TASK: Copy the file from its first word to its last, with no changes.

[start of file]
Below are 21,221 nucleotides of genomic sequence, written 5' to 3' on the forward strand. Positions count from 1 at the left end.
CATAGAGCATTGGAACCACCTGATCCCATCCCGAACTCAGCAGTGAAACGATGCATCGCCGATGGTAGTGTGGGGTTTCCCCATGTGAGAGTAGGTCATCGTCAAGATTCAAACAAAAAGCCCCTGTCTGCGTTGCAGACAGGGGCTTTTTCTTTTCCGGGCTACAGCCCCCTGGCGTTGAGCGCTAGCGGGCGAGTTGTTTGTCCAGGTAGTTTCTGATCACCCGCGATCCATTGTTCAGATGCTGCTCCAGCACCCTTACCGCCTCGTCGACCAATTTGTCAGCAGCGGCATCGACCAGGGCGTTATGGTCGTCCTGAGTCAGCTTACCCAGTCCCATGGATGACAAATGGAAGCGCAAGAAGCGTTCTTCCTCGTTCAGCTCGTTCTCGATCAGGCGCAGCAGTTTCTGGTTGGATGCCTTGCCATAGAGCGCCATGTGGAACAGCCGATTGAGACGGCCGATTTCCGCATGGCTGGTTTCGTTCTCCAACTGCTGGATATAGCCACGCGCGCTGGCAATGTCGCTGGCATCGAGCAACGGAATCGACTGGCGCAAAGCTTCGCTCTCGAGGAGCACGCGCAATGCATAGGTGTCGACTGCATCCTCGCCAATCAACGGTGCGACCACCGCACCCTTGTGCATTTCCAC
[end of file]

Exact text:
Below are 21,221 nucleotides of genomic sequence, written 5' to 3' on the forward strand. Positions count from 1 at the left end.
CATAGAGCATTGGAACCACCTGATCCCATCCCGAACTCAGCAGTGAAACGATGCATCGCCGATGGTAGTGTGGGGTTTCCCCATGTGAGAGTAGGTCATCGTCAAGATTCAAACAAAAAGCCCCTGTCTGCGTTGCAGACAGGGGCTTTTTCTTTTCCGGGCTACAGCCCCCTGGCGTTGAGCGCTAGCGGGCGAGTTGTTTGTCCAGGTAGTTTCTGATCACCCGCGATCCATTGTTCAGATGCTGCTCCAGCACCCTTACCGCCTCGTCGACCAATTTGTCAGCAGCGGCATCGACCAGGGCGTTATGGTCGTCCTGAGTCAGCTTACCCAGTCCCATGGATGACAAATGGAAGCGCAAGAAGCGTTCTTCCTCGTTCAGCTCGTTCTCGATCAGGCGCAGCAGTTTCTGGTTGGATGCCTTGCCATAGAGCGCCATGTGGAACAGCCGATTGAGACGGCCGATTTCCGCATGGCTGGTTTCGTTCTCCAACTGCTGGATATAGCCACGCGCGCTGGCAATGTCGCTGGCATCGAGCAACGGAATCGACTGGCGCAAAGCTTCGCTCTCGAGGAGCACGCGCAATGCATAGGTGTCGACTGCATCCTCGCCAATCAACGGTGCGACCACCGCACCCTTGTGCATTTCCAC